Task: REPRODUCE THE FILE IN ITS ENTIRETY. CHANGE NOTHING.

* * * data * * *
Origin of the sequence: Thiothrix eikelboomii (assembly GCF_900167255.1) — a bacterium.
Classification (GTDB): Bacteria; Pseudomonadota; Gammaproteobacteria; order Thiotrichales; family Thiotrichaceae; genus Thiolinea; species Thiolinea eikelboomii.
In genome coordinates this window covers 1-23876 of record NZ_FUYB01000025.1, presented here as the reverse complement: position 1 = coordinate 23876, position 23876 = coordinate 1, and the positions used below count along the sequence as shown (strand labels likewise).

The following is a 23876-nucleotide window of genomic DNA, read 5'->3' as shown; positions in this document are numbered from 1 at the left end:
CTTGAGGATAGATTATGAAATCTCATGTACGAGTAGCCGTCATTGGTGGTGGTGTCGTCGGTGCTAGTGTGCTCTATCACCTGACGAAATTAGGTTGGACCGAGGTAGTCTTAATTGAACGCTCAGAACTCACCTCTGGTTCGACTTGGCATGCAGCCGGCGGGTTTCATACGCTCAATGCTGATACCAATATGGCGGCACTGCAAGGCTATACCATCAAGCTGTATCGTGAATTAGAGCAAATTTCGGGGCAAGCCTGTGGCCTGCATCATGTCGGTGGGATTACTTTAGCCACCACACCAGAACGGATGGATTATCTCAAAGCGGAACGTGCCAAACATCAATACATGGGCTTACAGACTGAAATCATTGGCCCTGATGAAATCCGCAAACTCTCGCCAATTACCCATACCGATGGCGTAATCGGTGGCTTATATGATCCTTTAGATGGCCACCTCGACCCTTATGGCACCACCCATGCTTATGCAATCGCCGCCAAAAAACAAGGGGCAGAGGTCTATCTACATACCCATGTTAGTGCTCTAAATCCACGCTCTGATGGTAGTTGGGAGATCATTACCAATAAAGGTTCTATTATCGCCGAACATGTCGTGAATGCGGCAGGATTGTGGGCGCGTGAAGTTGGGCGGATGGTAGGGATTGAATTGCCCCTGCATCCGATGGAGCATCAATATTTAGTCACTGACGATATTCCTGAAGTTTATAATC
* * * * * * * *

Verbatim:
Origin of the sequence: Thiothrix eikelboomii (assembly GCF_900167255.1) — a bacterium.
Classification (GTDB): Bacteria; Pseudomonadota; Gammaproteobacteria; order Thiotrichales; family Thiotrichaceae; genus Thiolinea; species Thiolinea eikelboomii.
In genome coordinates this window covers 1-23876 of record NZ_FUYB01000025.1, presented here as the reverse complement: position 1 = coordinate 23876, position 23876 = coordinate 1, and the positions used below count along the sequence as shown (strand labels likewise).

The following is a 23876-nucleotide window of genomic DNA, read 5'->3' as shown; positions in this document are numbered from 1 at the left end:
CTTGAGGATAGATTATGAAATCTCATGTACGAGTAGCCGTCATTGGTGGTGGTGTCGTCGGTGCTAGTGTGCTCTATCACCTGACGAAATTAGGTTGGACCGAGGTAGTCTTAATTGAACGCTCAGAACTCACCTCTGGTTCGACTTGGCATGCAGCCGGCGGGTTTCATACGCTCAATGCTGATACCAATATGGCGGCACTGCAAGGCTATACCATCAAGCTGTATCGTGAATTAGAGCAAATTTCGGGGCAAGCCTGTGGCCTGCATCATGTCGGTGGGATTACTTTAGCCACCACACCAGAACGGATGGATTATCTCAAAGCGGAACGTGCCAAACATCAATACATGGGCTTACAGACTGAAATCATTGGCCCTGATGAAATCCGCAAACTCTCGCCAATTACCCATACCGATGGCGTAATCGGTGGCTTATATGATCCTTTAGATGGCCACCTCGACCCTTATGGCACCACCCATGCTTATGCAATCGCCGCCAAAAAACAAGGGGCAGAGGTCTATCTACATACCCATGTTAGTGCTCTAAATCCACGCTCTGATGGTAGTTGGGAGATCATTACCAATAAAGGTTCTATTATCGCCGAACATGTCGTGAATGCGGCAGGATTGTGGGCGCGTGAAGTTGGGCGGATGGTAGGGATTGAATTGCCCCTGCATCCGATGGAGCATCAATATTTAGTCACTGACGATATTCCTGAAGTTTATAATC